Monday, September 21, 2009


William Conway: Our chief cook for the race. The food was awesome.

Atlanta Brewing Company: Having draft beer at the race was fantastic. I only wish I wasn't driving so I could drink more. Thanks!

Ed at He managed to get Leslie's shoes out to us in time after a shipping snafu from his supplier. Thanks Ed.

John at Atlanta Air Exchange: Thanks for helping us out with the wing. You can see it looks great!

Dick Anderson: Our source of suspension knowledge and the stiffer springs under the car.

Dave, Nick and Stephanie: For your help with the car and photography.

The Berkobins: Camera management, video downloading, and a whole bunch of valuable shade.

Everyone that showed up for the race: Organizers, workers, and participants. We had a great time!

Sunday, September 20, 2009

LeMons South Fall learning

So we did OK with the stuff we learned at the last race. What new stuff do we need to take forward to our next race?

Suspension matters.

Now that we have a car with some power, we need to get it to the ground on turn exits. We had a swaybar in front and an open diff. Not a good combination for a front wheel drive car and we would just spin the inside tire until the wheel was straight. This was a big suck on the sweeper. We need a big swaybar in the rear to help keep the inside front planted. The car was also very underdamped (at least on paper). New shocks that are stiff enough to match the springs should help. Me getting more educated on what a well set up car should feel like will also help.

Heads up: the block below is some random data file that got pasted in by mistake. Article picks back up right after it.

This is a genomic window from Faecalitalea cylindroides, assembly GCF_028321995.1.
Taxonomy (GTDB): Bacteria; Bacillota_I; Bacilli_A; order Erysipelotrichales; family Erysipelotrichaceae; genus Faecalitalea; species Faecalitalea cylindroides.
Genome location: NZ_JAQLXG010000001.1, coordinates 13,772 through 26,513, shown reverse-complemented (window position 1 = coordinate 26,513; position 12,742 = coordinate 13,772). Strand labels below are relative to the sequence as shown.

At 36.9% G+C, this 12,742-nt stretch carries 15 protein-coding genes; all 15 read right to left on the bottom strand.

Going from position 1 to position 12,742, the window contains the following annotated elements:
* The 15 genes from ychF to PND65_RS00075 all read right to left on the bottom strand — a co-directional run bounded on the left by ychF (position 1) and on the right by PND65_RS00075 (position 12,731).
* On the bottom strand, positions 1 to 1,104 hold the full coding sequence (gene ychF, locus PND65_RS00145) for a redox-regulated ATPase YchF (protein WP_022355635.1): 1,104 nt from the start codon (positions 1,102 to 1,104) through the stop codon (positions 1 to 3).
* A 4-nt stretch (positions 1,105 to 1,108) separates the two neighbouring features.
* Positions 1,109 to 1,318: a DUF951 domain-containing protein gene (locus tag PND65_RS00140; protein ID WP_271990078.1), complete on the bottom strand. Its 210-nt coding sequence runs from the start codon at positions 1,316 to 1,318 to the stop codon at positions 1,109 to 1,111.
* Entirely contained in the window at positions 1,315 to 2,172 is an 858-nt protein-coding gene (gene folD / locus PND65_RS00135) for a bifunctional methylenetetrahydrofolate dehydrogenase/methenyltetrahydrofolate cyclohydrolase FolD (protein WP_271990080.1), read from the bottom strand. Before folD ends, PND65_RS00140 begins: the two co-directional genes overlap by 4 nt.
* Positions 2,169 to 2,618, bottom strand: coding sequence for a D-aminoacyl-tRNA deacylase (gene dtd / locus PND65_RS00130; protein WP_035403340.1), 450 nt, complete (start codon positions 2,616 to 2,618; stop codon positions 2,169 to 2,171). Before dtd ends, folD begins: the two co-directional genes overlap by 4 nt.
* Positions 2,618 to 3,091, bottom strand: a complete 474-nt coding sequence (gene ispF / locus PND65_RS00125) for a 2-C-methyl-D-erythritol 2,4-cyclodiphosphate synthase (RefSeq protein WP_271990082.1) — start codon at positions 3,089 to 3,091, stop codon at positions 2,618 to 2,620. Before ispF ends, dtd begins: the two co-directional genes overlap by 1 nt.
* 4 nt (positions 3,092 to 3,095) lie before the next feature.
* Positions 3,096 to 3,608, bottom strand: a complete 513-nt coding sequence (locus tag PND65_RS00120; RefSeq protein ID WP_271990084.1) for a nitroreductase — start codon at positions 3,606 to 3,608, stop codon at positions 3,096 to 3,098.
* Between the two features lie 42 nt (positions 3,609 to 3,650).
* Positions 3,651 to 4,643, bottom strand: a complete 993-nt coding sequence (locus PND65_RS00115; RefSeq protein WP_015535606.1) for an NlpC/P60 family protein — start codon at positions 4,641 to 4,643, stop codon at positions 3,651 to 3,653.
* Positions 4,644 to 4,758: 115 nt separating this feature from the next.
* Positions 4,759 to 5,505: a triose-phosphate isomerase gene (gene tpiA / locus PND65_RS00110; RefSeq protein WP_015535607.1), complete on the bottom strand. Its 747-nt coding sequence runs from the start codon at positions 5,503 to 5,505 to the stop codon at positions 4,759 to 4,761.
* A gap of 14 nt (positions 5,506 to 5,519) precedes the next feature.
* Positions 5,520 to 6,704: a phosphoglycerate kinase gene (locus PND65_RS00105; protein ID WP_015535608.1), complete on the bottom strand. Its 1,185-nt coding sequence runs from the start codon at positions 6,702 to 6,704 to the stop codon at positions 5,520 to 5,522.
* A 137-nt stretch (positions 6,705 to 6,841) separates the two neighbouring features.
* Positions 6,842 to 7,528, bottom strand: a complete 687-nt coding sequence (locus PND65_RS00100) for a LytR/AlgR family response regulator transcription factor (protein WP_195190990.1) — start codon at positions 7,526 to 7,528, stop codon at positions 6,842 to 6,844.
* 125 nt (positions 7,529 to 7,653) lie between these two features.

Simplicate, then add lightness.

The fast teams had removed everything unnecessary to the function of the car. Hood, roof, and door stiffeners can go. Maybe putting a smaller battery back under the hood might also save not only the difference in battery weights, but also the weight of the battery cable.

Changing camera cards/batteries is a pain.

The GoPro Hero we borrowed from Mark's brother is a great little camera with its wide lens, but it doesn't have a provision for a power adapter and it's little batteries only last an hour or so. Couple that with a 2 Gig file limit and that means you need to swap stuff out at every pit stop (if it even makes it that long). I'd really like to find a simple inexpensive solution to this. Unfortunately most of the really cool systems are $$$.